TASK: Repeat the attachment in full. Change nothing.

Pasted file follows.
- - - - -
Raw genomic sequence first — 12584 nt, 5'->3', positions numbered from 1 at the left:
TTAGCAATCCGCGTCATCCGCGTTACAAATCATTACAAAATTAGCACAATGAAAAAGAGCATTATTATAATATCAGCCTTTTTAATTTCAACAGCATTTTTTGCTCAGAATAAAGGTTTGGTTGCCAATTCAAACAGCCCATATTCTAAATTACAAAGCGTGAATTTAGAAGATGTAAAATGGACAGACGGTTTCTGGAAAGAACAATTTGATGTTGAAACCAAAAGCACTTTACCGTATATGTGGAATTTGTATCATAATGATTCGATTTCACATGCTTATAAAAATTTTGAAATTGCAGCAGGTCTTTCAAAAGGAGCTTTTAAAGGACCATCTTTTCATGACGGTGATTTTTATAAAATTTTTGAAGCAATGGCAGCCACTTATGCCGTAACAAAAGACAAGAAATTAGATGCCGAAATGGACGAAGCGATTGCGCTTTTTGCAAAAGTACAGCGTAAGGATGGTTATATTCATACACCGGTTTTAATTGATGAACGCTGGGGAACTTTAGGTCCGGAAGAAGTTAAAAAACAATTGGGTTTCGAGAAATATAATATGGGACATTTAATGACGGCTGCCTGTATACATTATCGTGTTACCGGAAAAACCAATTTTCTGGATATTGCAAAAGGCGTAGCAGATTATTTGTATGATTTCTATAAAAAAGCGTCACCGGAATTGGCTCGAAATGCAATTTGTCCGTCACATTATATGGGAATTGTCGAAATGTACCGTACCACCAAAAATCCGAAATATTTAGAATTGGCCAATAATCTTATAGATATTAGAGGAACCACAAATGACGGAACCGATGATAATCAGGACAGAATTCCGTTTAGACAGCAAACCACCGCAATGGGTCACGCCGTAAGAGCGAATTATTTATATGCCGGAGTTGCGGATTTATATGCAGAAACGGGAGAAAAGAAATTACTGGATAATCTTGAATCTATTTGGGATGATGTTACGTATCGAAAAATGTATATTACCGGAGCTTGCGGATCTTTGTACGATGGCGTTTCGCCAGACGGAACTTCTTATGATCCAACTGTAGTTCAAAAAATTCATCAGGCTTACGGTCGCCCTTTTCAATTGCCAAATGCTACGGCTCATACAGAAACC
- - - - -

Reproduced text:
Raw genomic sequence first — 12584 nt, 5'->3', positions numbered from 1 at the left:
TTAGCAATCCGCGTCATCCGCGTTACAAATCATTACAAAATTAGCACAATGAAAAAGAGCATTATTATAATATCAGCCTTTTTAATTTCAACAGCATTTTTTGCTCAGAATAAAGGTTTGGTTGCCAATTCAAACAGCCCATATTCTAAATTACAAAGCGTGAATTTAGAAGATGTAAAATGGACAGACGGTTTCTGGAAAGAACAATTTGATGTTGAAACCAAAAGCACTTTACCGTATATGTGGAATTTGTATCATAATGATTCGATTTCACATGCTTATAAAAATTTTGAAATTGCAGCAGGTCTTTCAAAAGGAGCTTTTAAAGGACCATCTTTTCATGACGGTGATTTTTATAAAATTTTTGAAGCAATGGCAGCCACTTATGCCGTAACAAAAGACAAGAAATTAGATGCCGAAATGGACGAAGCGATTGCGCTTTTTGCAAAAGTACAGCGTAAGGATGGTTATATTCATACACCGGTTTTAATTGATGAACGCTGGGGAACTTTAGGTCCGGAAGAAGTTAAAAAACAATTGGGTTTCGAGAAATATAATATGGGACATTTAATGACGGCTGCCTGTATACATTATCGTGTTACCGGAAAAACCAATTTTCTGGATATTGCAAAAGGCGTAGCAGATTATTTGTATGATTTCTATAAAAAAGCGTCACCGGAATTGGCTCGAAATGCAATTTGTCCGTCACATTATATGGGAATTGTCGAAATGTACCGTACCACCAAAAATCCGAAATATTTAGAATTGGCCAATAATCTTATAGATATTAGAGGAACCACAAATGACGGAACCGATGATAATCAGGACAGAATTCCGTTTAGACAGCAAACCACCGCAATGGGTCACGCCGTAAGAGCGAATTATTTATATGCCGGAGTTGCGGATTTATATGCAGAAACGGGAGAAAAGAAATTACTGGATAATCTTGAATCTATTTGGGATGATGTTACGTATCGAAAAATGTATATTACCGGAGCTTGCGGATCTTTGTACGATGGCGTTTCGCCAGACGGAACTTCTTATGATCCAACTGTAGTTCAAAAAATTCATCAGGCTTACGGTCGCCCTTTTCAATTGCCAAATGCTACGGCTCATACAGAAACC